And with the parliamentary vote to ratify CHAFTA not expected until after the by-election, there is scope for the Labor Leader to come back to the fold if he so chooses.

Clearly, the Prime Minister has more to lose from the Canning outcome than the Opposition Leader, but both men have stooped to either whipping up foreigner-anxiety or appeasing xenophobia in order to maximise their party’s vote.

Western Australian voters will have been observing this at close range for the past fortnight, and now it is our turn to see the unedifying spectacle writ large on the national stage. Regrettably only those who live in Canning have the chance to do something about this sorry state of political affairs. The rest of us must wait until next year’s election.

Royal commission stand-off could define the election

Royal commission stand-off could define the election

If there’s certainty about anything that will happen this week in politics, it’s that the Labor Opposition will do everything it can to bring down the royal commission into union corruption. Labor knows that doing so will seriously disrupt the Government’s re-election strategy.

The royal commission has always served a dual purpose for the Government. Over the short term, it’s been a mechanism for digging into the union pasts of Labor leaders in the hopes of tainting Julia Gillard’s legacy and crippling Bill Shorten’s future.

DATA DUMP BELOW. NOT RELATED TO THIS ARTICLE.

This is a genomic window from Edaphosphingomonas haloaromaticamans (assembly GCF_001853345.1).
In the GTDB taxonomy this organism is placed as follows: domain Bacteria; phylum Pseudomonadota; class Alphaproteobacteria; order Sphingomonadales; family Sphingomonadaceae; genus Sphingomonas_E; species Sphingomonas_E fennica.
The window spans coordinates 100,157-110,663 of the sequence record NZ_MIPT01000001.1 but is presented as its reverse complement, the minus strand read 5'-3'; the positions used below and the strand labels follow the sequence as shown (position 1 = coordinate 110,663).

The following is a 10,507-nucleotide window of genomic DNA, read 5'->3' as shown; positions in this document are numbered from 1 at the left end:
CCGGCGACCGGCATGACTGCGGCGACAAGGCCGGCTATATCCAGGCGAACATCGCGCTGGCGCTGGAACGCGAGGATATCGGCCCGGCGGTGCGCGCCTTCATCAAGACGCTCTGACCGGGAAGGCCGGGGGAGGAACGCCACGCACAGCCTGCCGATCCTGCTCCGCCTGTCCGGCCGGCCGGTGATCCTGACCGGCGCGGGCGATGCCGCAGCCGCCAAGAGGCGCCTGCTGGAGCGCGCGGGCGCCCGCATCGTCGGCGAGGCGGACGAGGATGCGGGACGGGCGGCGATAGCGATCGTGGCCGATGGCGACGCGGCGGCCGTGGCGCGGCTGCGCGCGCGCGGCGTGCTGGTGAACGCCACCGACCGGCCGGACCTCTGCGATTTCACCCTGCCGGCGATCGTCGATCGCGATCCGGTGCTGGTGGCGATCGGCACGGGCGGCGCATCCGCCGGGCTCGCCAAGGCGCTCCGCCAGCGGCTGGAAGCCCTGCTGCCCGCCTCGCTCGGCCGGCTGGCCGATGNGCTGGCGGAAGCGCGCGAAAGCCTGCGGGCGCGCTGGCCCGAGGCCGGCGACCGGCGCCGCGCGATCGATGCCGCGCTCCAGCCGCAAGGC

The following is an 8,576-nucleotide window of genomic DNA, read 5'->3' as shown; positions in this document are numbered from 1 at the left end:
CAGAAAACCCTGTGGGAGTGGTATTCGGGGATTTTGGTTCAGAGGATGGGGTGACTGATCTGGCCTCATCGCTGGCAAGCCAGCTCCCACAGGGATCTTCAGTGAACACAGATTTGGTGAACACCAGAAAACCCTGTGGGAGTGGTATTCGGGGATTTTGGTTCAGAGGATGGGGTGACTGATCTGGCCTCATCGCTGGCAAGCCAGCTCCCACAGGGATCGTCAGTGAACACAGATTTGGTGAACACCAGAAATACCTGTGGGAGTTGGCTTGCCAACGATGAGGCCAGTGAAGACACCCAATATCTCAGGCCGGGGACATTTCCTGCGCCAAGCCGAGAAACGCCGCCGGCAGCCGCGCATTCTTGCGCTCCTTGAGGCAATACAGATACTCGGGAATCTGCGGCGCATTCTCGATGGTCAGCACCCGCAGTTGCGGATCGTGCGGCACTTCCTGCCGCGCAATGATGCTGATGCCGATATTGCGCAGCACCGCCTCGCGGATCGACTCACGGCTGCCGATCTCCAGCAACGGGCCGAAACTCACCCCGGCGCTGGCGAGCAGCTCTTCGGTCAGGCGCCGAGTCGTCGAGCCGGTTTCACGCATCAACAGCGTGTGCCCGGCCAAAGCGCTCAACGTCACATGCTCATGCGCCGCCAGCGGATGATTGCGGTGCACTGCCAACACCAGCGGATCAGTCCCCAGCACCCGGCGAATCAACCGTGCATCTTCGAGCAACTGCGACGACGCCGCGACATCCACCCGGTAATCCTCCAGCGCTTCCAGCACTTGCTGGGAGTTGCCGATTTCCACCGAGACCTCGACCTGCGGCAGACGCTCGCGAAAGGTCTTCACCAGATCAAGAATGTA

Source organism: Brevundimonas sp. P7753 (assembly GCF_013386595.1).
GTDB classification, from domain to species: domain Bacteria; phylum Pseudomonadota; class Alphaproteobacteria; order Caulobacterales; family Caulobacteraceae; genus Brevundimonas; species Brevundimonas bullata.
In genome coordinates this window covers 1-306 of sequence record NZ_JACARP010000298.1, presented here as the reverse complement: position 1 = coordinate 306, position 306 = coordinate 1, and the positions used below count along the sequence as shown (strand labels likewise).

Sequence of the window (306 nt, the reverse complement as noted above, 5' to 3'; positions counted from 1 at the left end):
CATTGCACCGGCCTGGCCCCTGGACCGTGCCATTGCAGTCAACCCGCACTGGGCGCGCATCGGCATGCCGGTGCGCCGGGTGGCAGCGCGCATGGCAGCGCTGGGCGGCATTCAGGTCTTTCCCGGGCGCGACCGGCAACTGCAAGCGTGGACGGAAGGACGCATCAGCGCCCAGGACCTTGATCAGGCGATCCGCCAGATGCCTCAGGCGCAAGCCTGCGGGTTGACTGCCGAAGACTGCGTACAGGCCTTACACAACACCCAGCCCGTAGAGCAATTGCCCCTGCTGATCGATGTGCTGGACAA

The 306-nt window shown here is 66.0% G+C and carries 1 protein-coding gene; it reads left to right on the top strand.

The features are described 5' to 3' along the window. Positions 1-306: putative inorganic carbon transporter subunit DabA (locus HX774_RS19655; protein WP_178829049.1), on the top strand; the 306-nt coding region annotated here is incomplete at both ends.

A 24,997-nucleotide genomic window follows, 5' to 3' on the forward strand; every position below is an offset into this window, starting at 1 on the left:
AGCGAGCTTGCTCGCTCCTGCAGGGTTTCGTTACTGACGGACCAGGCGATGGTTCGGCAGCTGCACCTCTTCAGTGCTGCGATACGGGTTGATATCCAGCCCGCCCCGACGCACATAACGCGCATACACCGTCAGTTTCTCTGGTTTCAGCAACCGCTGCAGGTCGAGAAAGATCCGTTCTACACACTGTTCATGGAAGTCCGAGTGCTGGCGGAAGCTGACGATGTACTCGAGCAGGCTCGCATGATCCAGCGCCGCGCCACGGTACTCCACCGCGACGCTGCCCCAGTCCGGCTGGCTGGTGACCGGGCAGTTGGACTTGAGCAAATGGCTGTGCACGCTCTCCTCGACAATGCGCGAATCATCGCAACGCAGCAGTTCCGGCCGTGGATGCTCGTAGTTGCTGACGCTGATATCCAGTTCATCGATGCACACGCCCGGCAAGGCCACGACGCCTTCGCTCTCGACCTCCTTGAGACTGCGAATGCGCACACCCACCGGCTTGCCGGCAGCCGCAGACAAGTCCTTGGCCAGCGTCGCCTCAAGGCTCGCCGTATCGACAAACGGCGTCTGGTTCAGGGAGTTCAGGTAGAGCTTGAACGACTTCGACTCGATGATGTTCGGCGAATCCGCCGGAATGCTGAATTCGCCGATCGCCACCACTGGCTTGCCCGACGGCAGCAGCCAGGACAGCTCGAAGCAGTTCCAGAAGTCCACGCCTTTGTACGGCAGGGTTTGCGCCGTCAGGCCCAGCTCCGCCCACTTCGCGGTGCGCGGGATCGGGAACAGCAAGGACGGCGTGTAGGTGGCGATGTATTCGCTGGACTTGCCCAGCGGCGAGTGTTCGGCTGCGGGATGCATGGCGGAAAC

But over the longer term, the royal commission was intended to create voter distrust for the union movement – and by extension, Labor – by highlighting the worst behaviour of union officials.

The Government intended to exploit the resulting antipathy for unions by drawing Labor into a battle over laws meant to curtail union power. Accordingly, a bill to re-establish the Australian Building and Construction Commission is due to be debated in the Senate today.

Also to be debated today is the re-introduced bill aiming to establish a Registered Organisations Commission, which would have the power to “supervise” the conduct of employer organisations and unions, including the use of coercive investigatory powers and criminal penalties. Once Labor and the Greens combined to defeat this bill, which they can with the support of three other Senators, the Government would then have a double dissolution trigger.